“God created women, and France created films.” The French Lumière brothers invented films, and thus augured the start of the international movie industry. Most of the first generation of Lumière’s films and the efforts of their students were made to pay tribute to the Impressionist movement. By and large, they were memories and reproductions of Impressionist paintings. Outdoor scenes were prevalent in their work.
From the café scene in Amelie to the Chanel shop in Coco Avant Chanel, every place has its story when committed to celluloid.
The romantic film Amelie, directed by Jean-Pierre Jeunet, and starring Audrey Tautou, was made in 2001. All the scenes in the film were shot on location, and the story took place in a specific district – Montmartre in Paris. Located in the north of the city, Montmartre sits on a hill of around 130 meters, and is the highest point in Paris. It is an epicenter for artists, writers, and bohemians, and has a unique atmosphere that is typically Parisian.
- Paris East Railway Station
In the film, Amelie takes the train at Paris East Railway Station to visit her father every week. This is one of the seven major starting stations in Paris for French national trains, and it transports over 34 million people every year.
- Café des Deux Moulins
Amelie works at the Café des Deux Moulins, where a lot of stories played out.
Midnight in Paris
Gil Pender, a Hollywood screenwriter with a love of all things Gallic, took a vacation in Paris with his fiancée Inez. Strolling in the streets one evening at midnight, Gil took a ride in an old-fashioned car and was transported back to the Paris of the 1920s, where writers plied their trade. Woody Allen also connected today’s Paris with the Paris of the “golden age” in the form of time travel. Like many people, he believes that the charm of Paris lies in its long and elegant history, which connects the past and the present. Midnight in Paris is a revolving door that transports the viewer to any time and place.
- Moulin Rouge
- Les Deux Magots
- Pont Alexandre III
Built in 1900, this bridge is composed of a 107-meter-long body and one low arch, and offers views of Champs-Elysées and L’Hôtel des Invalides. Four pairs of golden horse statues on the top of the tower represent science, art, industry, and commerce. They glitter with grandeur even in the rain, and can be clearly spotted from the tourist boats on the River Seine or from the top of Eiffel Tower.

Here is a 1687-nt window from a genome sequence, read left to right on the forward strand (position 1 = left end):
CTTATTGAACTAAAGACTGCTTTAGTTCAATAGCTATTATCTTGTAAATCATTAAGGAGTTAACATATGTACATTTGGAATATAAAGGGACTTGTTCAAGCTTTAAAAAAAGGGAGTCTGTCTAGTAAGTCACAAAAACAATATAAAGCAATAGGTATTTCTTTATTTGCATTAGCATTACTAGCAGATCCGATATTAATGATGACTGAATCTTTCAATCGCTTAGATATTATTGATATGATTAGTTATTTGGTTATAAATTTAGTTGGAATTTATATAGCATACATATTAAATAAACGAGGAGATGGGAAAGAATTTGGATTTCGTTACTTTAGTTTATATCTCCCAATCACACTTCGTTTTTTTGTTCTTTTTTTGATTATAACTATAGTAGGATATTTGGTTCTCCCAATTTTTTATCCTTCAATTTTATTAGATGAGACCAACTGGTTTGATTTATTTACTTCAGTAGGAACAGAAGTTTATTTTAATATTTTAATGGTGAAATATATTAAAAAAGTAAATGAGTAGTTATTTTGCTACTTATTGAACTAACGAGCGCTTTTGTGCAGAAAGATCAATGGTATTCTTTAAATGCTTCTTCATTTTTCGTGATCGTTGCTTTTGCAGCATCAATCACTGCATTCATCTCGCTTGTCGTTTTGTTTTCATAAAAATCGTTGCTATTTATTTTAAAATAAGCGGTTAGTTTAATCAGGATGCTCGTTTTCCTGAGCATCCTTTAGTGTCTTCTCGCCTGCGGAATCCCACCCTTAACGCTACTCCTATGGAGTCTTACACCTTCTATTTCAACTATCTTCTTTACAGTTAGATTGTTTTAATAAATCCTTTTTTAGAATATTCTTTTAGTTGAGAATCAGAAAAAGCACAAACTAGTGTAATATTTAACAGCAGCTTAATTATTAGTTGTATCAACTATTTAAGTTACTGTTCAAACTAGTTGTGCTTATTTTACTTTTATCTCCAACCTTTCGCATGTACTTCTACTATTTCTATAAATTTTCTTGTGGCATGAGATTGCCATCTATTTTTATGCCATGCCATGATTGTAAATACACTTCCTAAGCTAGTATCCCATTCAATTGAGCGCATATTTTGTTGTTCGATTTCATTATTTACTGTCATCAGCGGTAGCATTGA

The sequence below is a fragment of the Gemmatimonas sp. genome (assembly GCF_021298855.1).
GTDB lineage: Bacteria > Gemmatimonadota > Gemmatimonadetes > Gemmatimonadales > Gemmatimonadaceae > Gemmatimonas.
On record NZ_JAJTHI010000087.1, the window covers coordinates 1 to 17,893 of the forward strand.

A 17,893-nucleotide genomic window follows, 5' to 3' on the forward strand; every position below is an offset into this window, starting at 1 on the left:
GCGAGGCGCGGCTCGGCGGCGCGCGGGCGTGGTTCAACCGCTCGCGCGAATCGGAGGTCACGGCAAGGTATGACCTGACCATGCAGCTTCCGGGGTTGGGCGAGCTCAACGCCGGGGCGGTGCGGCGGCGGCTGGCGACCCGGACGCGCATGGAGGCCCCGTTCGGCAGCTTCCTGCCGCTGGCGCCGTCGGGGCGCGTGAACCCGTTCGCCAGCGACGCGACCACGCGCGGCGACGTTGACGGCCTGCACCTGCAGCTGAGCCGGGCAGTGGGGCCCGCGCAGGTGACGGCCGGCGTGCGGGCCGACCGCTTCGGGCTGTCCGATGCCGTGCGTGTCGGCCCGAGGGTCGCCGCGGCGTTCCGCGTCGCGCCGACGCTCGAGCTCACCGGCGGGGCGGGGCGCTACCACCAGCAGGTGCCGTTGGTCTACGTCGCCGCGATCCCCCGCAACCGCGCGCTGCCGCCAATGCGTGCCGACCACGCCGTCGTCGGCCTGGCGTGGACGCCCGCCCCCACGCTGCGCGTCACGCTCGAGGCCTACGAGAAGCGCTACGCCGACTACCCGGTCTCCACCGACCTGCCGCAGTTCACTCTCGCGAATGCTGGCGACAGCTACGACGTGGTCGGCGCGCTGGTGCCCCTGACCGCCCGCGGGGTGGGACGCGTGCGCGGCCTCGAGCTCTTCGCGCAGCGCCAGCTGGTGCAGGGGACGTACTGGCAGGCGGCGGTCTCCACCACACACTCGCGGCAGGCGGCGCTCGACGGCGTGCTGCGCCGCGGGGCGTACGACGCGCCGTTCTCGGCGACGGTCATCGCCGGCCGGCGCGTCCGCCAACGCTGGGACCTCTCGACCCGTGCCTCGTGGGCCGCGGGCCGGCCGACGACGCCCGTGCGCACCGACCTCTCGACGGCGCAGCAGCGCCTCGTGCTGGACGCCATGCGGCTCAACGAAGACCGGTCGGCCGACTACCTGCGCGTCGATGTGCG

Before Sunset is the second film the trilogy that also includes Before Sunrise and Before Midnight. Although names of the trio complete a whole day, it takes 18 years for story to play out. Before Sunset is about an American man, Jesse, and a French woman, Céline, who meet in a Paris bookstore nine years after their first encounter. Their romance continue in cafés, alleys on the Rive Gauche, and small boats on the Seine, but time is not on their side.
- Shakespeare and Company
Widely held to be one of the most beautiful bookstores in the world, Shakespeare and Company has been mentioned in countless films and books. Since the First World War, it has mainly sold English books, and it is very popular among book lovers as a cultural landmark in Paris and a hallmark of independent bookstores around the world.
Coco Avant Chanel
This film recounts the early struggles of Coco Chanel, a legendary figure in the fashion world. It tells her story from her teenage days to the beginning of her career success, and is a must-see film for fashion fans.
- Her office
The Devil Wears Prada
Another must-see film for fashionistas is The Devil Wears Prada. Released in 2007, the film was an instant classic, securing fame for the lead actor, Anne Hathaway.
- Place de la Concorde
Located in the center of Paris, Place de la Concorde is one of the city’s most famous squares, built under the command of Emperor Louis XV. Anne Hathaway’s character, Andy, throws her phone into the fountain, as a symbol of her life choices.
Saint-Emilion rose to fame thanks to Eternal Moment, starring Xu Jinglei and released in 2011. The third story in the film was shot here. There is a restaurant where customers can have a bird’s view of the city near the downtown church, and where several of the film’s characters dined.
Written and supervised by Luc Besson, the action film Taxi is virtually a commercial for Marseilles. The car-chasing scenes at the end of the film are classics of the genre.
- Streets in Marseilles
The Horseman on the Roof
Adapted from the novel of the same name by French writer Jean Giono, this film tells the legendary story of Angelo – a young Italian revolutionary – set in the beautiful autumn scenery of Provence.
Our Summer in Provence
This film tells the rural life story of a couple in Provence and their Parisian grandparents. It shows the reality of Provence by featuring a deeply rooted French romance, as well as humdrum daily life.
How to Film in France
Film France, a state-funding agency (supported by the CNC) in charge of promoting France, is the first stop for foreign production companies and individuals preparing to film in France. A network of 41 local film commissions throughout the country offers free information on locations, crews, labour rates and facilities.
Film France provides assistance with contacting appropriate agencies regarding immigration/work permits and filming permits, as well as information regarding labour rates, studio facilities, post-production facilities and suppliers. Nowhere else in Europe will you find such a large diversity of locations combined with a highly skilled workforce.
Film France also provides information about coproduction opportunities in France and assists foreign producer who want to apply for the TRIP (Tax Rebate for International Production).